The Difference Between A Lead And A Prospect

Posted on Mar 3 2015 - 7:02am by Andrew Lisa


Sales, marketing and business in general is about people. People are about communication and communication is about language. If you want to succeed in business, you have to be able to talk the talk. In order for a lead to become a prospect – and eventually a sale – that relationship has to be nurtured. The best place to start is by gaining a clear definition of the two terms and how they relate to each other. This guide will help you understand the difference between a lead and a prospect.

It is generally accepted that leads are at the very tippy top of the sales funnel. Most leads will never become anything more than just that. A lead is someone who isn’t expecting hear from you, but may be in the market to buy what you sell. After running many leads through the filtering process, you will wind up with fewer people. These remaining leads are prospects, which have the potential to become customers.

But you shouldn’t presume that there is industry-wide agreement on the meaning of the terms.

As discussed in the article “What is a Lead? What is a Prospect?,” the two words are often used interchangeably – but they have very different meanings. The two terms also mean different things to different people.

A Lead as a Nurtured Prospect

To some, a prospect is simply a person who has shown some level of interest in your product or service. They may have opted into a mailing list, subscribed to your blog or even just followed you on Twitter. That person may become a lead when they have been qualified enough that a salesperson can step in and take over the relationship.

A Prospect as a Nurtured Lead

Other people take the opposite approach. For these people, a lead will hopefully evolve into a prospect after a cold call or other method of establishing unsolicited contact. In this school of thought, a lead only becomes a prospect after a discussion or meeting.

Leads and Prospects as Evolving Definitions

There is a third school of thought in which “lead” and “prospect” don’t have fixed definitions. For these people, the concepts of lead and prospect have different definitions depending on the industry and stage of the business cycle. They may not even be constrained to being an individual human being. For example, a lead may be a person with purchasing power within a company, and a prospect may be the larger company, which is in the market for the goods and services you provide. In order to get to that prospect, you’d have to go through a lead employee.

Lead vs. Prospects: The Question of Permission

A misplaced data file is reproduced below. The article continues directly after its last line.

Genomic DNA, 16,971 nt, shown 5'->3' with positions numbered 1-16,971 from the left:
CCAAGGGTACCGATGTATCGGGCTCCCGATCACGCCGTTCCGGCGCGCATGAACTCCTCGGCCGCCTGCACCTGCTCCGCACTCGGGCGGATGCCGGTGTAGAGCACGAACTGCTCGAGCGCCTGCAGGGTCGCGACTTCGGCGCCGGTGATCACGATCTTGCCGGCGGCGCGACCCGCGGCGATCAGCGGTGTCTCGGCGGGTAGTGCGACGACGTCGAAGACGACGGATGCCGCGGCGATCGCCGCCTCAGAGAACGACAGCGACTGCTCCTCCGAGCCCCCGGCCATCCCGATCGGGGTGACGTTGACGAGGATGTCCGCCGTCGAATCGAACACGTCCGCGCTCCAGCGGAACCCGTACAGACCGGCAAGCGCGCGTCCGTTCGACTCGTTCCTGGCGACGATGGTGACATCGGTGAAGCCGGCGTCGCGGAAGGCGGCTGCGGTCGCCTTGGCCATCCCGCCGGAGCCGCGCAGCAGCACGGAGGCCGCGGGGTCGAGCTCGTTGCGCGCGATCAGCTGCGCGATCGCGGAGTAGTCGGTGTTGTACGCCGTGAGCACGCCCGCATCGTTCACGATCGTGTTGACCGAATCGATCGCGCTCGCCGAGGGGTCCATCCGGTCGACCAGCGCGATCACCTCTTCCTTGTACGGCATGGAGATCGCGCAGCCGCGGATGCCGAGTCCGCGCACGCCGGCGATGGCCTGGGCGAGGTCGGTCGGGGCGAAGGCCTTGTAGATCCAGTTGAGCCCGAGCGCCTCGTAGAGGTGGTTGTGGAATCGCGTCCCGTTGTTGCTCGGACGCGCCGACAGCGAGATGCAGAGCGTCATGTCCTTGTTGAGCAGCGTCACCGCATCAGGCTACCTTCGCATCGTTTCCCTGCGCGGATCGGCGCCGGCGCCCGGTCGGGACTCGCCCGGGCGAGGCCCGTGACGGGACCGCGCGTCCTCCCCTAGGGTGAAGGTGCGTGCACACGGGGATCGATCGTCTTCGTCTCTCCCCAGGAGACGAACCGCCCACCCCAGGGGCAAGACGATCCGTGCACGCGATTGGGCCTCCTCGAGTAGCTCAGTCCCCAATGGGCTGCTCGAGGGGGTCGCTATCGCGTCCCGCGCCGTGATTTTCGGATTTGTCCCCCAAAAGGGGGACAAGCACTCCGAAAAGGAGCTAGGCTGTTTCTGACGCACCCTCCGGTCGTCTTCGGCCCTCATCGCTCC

Although there are competing philosophies regarding the exact nature of the two concepts, there is near-universal agreement on one thing: leads are almost always someone (or some entity) who hasn’t directly given you permission to engage with them. Leads could come from contact lists that you have purchased. They may come from business cards you collected at a convention. They may be the result of business data and research, whether online or traditional, or leads could come from referrals.

Prospects, on the other hand, have reached out to you – or responded warmly to a cold call – and given explicit permission to contact them or send them more information. A prospect may have asked to join your newsletter or opted into an email list. They may have emailed you for more information after visiting your website. They may have called your business, or they may have signed up to receive extras such as an ebook.

At the end of the day, the relationship can be boiled down to this: A lead doesn’t know who you are, and you have to begin the conversation by introducing yourself. A prospect, on the other hand, is aware of you and your business, and is expecting to hear from you.

Leads as Information

When many sales managers hear the word “lead,” they think not of a person or a business that may want to buy, but simply as information that could result in a sale. For example, a sales manager at a silk screening business may have a lead that a T-shirt distributor is closing in Pittsburgh, creating a void to local retailers that his or her business may be able to fill.

Leads can be Generated and Scored

Identifying potential leads to stuff into the funnel is an industry in and of itself. From SEO to content production to blogs to social media, lead generation and lead management is often the precursor to selling. Lead scoring is a system that tells salespeople which leads to pursue, and in what order, as determined by a ranking system that predicts the probability that they’ll buy.

The concepts of leads and prospects have been so convoluted that the two words are often used interchangeably. But they aren’t. Although there are competing definitions, we know a few things for sure. First, leads don’t know who you are. Second, prospects are aware of you and are expecting you to contact them. Third, leads can be generated and finally, leads – unlike prospects – can be scored. When you hear someone talk about prospect scoring, they probably mean lead scoring. When someone says a lead emailed asking about an ebook, they actually meant to say prospect. Generally, the best leads become prospects and the best prospects become customers.

About the Author

Andrew Lisa is a freelance writer living in Los Angeles. He writes about small business management and offers budget help and software reviews.